Delegates at England LMCs conference today voted to instruct the GPC to negotiate the abolition of the out-of-area registration clause in the GMS contract, which has enabled Babylon to set up GP at Hand.
LMC leaders also called on Mr Hancock to retract his comments that GP at Hand was 'good for the NHS and patients', saying they could not have confidence in him if he continues to 'demonstrate his ignorance of the value, worth and function of general practice' by supporting the service.
In his speech to the conference earlier, GPC chair Dr Richard Vautrey said that the out-of-area regulations were being ‘exploited for profit rather than delivering comprehensive quality care’.
He added that policymakers and politicians were waking up to the ‘damage’ that the GP at Hand model could do to community-based general practice.
GP at Hand
Dr Brian McGregor from North Yorkshire said that GP at Hand ‘disregarded’ the principles of general practice by discriminating against certain groups of patients.
The service uses the rules surrounding out-of-area registration to restrict access to patients with more complex needs, including pregnant women, those with dementia, patients with learning disabilities and those with long-term conditions. This has led to accusations of cherry-picking and concerns that the service could financially destabilise other practices.
Dr McGregor said the conference wanted Mr Hancock to ‘retract his support for an unproven and discriminatory service until full evaluation is available and to invest in the support and software systems used by GPs every day that regularly fail.’
‘We hope he understands the profession truly welcomes the change in secretary of state for health and social care, but cannot have confidence in yet another politician who openly supplies endless rhetoric but then completely fails to understand the true value, worth, function and integrity of holistic care and professional general practice,’ Dr McGregor added. ‘We in desperate need of solutions to increase our resources not deplete them further.’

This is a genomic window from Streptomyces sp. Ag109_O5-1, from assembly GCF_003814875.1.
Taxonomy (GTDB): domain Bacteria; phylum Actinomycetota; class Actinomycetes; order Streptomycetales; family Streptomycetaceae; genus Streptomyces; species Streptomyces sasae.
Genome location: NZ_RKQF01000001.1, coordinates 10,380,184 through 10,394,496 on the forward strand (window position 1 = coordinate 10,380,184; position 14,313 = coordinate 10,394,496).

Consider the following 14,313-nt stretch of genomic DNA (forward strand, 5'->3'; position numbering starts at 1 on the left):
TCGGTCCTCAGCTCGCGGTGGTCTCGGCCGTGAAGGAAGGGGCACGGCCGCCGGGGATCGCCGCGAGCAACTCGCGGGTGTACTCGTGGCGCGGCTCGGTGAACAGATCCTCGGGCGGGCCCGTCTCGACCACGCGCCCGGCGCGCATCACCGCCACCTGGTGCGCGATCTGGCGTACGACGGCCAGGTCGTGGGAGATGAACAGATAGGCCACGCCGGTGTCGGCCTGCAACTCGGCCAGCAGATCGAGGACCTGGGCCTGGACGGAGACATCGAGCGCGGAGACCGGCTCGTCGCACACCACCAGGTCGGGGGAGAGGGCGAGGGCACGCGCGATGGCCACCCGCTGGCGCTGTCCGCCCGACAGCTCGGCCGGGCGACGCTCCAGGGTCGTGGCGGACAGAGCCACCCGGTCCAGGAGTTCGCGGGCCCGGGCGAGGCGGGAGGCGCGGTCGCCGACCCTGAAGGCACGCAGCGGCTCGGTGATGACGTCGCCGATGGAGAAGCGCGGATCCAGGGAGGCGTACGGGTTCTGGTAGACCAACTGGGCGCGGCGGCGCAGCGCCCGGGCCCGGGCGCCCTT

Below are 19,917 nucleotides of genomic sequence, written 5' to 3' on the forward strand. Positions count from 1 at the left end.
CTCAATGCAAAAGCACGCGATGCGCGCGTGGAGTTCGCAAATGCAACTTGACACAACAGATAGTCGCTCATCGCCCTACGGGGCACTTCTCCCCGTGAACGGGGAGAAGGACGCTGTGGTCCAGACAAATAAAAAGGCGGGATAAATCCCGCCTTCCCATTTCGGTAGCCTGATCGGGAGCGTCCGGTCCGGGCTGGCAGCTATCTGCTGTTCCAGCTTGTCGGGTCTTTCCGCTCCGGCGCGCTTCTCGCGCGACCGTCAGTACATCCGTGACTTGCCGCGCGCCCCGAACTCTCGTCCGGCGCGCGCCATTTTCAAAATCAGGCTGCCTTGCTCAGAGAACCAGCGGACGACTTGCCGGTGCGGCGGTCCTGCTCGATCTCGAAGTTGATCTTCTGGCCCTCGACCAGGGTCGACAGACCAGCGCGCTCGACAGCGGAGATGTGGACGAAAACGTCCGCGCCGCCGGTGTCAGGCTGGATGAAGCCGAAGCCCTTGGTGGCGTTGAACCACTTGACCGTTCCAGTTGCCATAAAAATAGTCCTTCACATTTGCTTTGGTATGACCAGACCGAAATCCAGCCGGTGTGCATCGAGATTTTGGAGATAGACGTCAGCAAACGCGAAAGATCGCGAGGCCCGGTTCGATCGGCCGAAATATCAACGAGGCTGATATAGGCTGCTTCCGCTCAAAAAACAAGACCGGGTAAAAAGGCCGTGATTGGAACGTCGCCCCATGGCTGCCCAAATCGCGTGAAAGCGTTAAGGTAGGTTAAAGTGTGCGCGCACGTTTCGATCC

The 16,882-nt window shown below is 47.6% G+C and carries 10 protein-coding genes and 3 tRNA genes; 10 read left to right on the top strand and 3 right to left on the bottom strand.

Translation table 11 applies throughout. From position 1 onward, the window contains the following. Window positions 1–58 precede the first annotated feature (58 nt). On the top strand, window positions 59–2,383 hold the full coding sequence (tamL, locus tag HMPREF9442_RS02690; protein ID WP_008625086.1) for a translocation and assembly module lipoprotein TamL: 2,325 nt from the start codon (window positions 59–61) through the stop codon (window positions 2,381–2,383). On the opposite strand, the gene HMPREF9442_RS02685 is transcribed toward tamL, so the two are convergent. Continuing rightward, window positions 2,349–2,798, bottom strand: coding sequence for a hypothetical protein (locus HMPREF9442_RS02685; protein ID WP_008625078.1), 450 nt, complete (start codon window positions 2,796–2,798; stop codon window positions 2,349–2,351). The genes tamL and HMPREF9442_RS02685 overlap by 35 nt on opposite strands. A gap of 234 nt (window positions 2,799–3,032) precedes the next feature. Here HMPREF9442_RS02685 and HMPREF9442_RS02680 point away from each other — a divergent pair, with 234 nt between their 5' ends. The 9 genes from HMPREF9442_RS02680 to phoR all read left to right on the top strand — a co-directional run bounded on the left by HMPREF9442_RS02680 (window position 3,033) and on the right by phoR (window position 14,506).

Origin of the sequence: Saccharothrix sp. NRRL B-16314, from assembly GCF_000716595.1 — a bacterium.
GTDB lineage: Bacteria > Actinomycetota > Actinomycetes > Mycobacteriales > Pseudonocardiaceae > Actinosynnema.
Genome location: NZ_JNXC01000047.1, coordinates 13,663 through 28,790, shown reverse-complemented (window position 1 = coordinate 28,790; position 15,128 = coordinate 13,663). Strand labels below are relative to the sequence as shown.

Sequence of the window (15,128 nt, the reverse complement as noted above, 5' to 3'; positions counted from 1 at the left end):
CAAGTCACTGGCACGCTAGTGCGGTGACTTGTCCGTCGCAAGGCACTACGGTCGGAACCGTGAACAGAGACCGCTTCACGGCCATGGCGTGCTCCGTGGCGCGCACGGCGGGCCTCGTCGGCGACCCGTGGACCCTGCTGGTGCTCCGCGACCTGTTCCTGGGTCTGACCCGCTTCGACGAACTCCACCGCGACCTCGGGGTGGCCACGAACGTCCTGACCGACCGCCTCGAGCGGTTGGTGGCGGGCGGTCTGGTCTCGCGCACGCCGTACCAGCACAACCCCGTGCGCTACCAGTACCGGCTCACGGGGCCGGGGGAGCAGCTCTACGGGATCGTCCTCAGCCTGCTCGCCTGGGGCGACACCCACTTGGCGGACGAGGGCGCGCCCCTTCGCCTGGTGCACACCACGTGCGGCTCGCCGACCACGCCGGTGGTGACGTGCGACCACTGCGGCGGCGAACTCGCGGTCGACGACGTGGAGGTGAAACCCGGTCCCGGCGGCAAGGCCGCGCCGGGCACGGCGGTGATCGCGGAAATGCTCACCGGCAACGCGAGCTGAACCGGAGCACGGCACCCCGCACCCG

Dr Chris Hunt from Devon LMC said that new online technologies should be embraced by GPs. But he added: ‘These new services must be commissioned properly and available for all and no more cherry picking – and most importantly no chance of destabilising traditional primary care. If this can’t be achieved then I suggest they should remain in the private sector.’
Delegates also warned that adoption of any new technology needed to be evidence-based. Dr Bethan Rees from Hertfordshire LMC said: 'The future is technology and GP needs to embrace it. But online consultations need to be evidence based... there is no evidence that it is safe and effective or improves access.'
GPC executive member Dr Farah Jameel said that in her personal view it was ‘poor form on the part of the secretary of state’ to endorse the GP at Hand model. She said that the GPC had raised concern about this directly with Mr Hancock in meetings.
In his speech, Dr Vautrey told the conference: ‘Most practices would want to be able to offer smart phone video consultations if they had the bandwidth to support it as it’s probably safer than the many telephone consultations we already do. But none of us are in the business of turning away patients who are too old, or frail, or sick, or mentally ill.
'We deliver a comprehensive, holistic service, catering for all people whatever their needs. And we embed our service in a local community, with staff from that community, not from a call-centre in Soho.
'If NHS England is serious about supporting the development of primary care networks, of developing a genuine collaboration of local health care providers working together with a common aim for the benefit of people in their community, then they must scrap the out-of-area registration regulations that are exploited for profit rather than delivering comprehensive quality care.'